She gave the example of best practices for optimal diabetes care. "We have pockets of the state where the majority of people with diabetes are getting the ideal care for diabetes," she said. "We have other parts of the state, such as northeastern Minnesota, where maybe 10 or 15 percent of people are getting optimal diabetes care. We have a really broad range in quality of care. Overall, Minnesota has 20 percent of people getting optimal care for diabetes."
- Rising health costs . Gilchrist said health care costs per capita are on an unsustainable trajectory, with seven to eight percent cost growth each year in Minnesota.
Fourteen percent of the state economy is health care and that's just at the beginning of the baby boomers retiring. She noted that by 2030, there will be 165,000 Minnesotans over 85 and health care spending increases with age.
"It's sobering to look at those numbers," Gilchrist said. "This is really a potential crisis."
Minnesota must look at the triple aim: better care, better health and lower cost. Gilchrist said Minnesota Governor Mark Dayton put forth a vision of health care reform based on achieving better care, better health and lower cost all together. Those three goals together are called the "triple aim."
The Minnesota Health Care Reform Task Force, appointed last November by Gov. Dayton, is charged with providing leadership and advice on how Minnesota should move forward on the triple aim. The task force will develop recommendations to the governor and the legislature by Nov. 30, 2012.
The task force, which has 17 members, includes legislators, commissioners and representatives across the spectrum of health care-public health and prevention all the way to long-term care. "We need to be talking about these things all at the same table," Gilchrist said. "We've been able to create a forum where there has been substantive and civil discussion around some really tough issues."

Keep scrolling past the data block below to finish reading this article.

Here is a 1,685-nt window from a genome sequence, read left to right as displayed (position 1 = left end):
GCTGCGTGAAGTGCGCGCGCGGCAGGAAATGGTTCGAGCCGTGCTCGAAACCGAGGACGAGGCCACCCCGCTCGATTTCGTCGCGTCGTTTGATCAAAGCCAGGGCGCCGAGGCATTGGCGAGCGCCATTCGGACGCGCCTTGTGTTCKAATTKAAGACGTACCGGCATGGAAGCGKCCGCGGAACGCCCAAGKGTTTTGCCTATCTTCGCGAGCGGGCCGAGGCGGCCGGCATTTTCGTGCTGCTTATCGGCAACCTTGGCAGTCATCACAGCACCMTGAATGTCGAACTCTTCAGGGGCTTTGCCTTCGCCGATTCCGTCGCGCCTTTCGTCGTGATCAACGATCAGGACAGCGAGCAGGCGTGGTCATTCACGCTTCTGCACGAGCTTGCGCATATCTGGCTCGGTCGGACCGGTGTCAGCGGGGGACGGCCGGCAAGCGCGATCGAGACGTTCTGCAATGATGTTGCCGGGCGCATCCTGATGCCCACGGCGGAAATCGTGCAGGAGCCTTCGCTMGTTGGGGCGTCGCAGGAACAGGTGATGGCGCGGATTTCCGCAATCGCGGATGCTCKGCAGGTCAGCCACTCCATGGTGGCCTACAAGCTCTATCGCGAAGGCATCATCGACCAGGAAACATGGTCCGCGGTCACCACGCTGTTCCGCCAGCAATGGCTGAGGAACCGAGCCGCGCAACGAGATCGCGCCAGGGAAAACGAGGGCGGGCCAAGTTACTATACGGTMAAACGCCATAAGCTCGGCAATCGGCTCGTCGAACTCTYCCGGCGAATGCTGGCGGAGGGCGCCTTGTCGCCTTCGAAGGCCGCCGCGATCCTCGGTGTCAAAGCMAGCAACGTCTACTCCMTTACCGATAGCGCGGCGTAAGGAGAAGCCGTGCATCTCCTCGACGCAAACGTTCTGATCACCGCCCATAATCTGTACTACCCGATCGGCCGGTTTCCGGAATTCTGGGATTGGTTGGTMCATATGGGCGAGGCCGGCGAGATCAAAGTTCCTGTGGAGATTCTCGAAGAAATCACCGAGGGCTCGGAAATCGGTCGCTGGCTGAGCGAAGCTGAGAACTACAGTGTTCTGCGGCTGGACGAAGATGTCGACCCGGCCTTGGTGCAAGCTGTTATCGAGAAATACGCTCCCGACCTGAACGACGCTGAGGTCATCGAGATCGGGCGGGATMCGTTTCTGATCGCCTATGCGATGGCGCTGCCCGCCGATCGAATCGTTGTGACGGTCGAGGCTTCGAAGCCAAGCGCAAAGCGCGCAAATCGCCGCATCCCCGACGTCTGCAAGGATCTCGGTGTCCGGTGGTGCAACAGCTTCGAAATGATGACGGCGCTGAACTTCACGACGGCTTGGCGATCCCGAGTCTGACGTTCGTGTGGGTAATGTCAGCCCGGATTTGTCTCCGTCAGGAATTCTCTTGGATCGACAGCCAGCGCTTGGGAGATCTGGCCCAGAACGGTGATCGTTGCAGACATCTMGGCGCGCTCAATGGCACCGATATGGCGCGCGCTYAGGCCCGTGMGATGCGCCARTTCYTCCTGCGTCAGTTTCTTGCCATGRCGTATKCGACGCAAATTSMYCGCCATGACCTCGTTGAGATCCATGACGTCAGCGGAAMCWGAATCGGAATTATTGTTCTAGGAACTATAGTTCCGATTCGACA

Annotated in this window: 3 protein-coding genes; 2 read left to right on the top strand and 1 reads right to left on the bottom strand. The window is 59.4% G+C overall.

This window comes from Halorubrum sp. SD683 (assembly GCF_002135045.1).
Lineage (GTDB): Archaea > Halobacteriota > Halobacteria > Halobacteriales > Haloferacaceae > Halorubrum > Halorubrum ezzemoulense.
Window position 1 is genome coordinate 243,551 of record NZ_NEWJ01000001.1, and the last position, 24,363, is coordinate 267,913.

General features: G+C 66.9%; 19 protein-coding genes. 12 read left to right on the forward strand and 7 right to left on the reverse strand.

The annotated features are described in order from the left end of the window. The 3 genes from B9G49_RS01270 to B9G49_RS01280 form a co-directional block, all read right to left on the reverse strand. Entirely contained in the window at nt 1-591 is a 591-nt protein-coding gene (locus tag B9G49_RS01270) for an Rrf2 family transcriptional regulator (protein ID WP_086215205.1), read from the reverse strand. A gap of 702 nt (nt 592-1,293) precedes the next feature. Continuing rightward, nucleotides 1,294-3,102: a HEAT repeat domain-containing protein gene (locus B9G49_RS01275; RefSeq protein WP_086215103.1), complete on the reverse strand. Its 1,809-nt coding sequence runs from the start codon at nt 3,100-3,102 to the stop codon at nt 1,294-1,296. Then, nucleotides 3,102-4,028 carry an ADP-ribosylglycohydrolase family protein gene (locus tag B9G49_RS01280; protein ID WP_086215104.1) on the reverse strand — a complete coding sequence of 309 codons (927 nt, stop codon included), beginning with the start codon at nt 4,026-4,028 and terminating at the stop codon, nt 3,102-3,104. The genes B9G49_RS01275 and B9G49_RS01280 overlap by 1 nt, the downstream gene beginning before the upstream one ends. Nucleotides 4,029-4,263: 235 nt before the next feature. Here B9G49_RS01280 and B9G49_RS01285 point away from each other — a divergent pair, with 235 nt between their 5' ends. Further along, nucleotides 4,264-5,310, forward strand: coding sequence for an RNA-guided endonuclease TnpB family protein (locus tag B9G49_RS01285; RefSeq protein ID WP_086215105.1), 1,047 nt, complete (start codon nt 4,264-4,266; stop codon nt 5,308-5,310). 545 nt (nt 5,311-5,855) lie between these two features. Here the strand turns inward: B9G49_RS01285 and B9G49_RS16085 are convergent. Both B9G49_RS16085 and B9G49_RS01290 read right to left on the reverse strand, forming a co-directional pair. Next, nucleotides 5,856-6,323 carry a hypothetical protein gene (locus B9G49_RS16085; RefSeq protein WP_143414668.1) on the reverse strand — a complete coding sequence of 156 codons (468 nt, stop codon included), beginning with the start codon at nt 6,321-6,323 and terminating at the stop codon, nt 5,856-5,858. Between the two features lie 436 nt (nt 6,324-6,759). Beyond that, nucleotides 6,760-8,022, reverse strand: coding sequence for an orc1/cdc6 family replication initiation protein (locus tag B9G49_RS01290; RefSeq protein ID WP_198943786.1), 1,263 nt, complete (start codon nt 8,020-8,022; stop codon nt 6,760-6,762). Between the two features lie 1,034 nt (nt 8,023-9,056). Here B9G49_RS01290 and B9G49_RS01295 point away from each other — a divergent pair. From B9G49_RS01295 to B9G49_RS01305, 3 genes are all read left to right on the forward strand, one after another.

The task force has developed the following principles to guide its work:
- The outcome of health reform should be to maximize health and functioning for all Minnesotans at a cost that is sustainable for our economy.
- All Minnesotans should have affordable and portable health care coverage and accessible, high-quality services at predictable costs.
- We must create and restructure health delivery services and payment approaches to support high-value care that centers on the needs of all Minnesotans.
- Minnesotans should be engaged in their own health and health care, including awareness of the costs, risks and benefits of health services and health behaviors.
- Health reform should take into consideration that other areas, such as education, economic development, housing and transportation, have powerful influences on health outcomes.
- Prevention of avoidable health problems and complications should be central to health reform efforts. For example, it would be better if we prevented diabetes, rather than having optimal care for those who have it, Gilchrist said. "We need to look at primary prevention-preventing disease before it occurs."
- We must reduce health disparities and increase health equity through all efforts. One of Minnesota's weaker points, she said, is variability in health care quality. We are one of the healthiest states overall, but if we compare the healthiest Minnesotans to the least healthy Minnesotans, we have one of largest gaps in the country. We need to close the gap by bringing up the lowest people.
- Minnesotans need to prepare for decisions and needs they will face as they age. We must ensure that our systems of care and financing-acute and long-term care, health care and community-based services-are prepared to meet these needs. Gilchrist said we must have discussions and education, through programs like Honoring Choices, so people understand what decisions and choices individuals and families will face.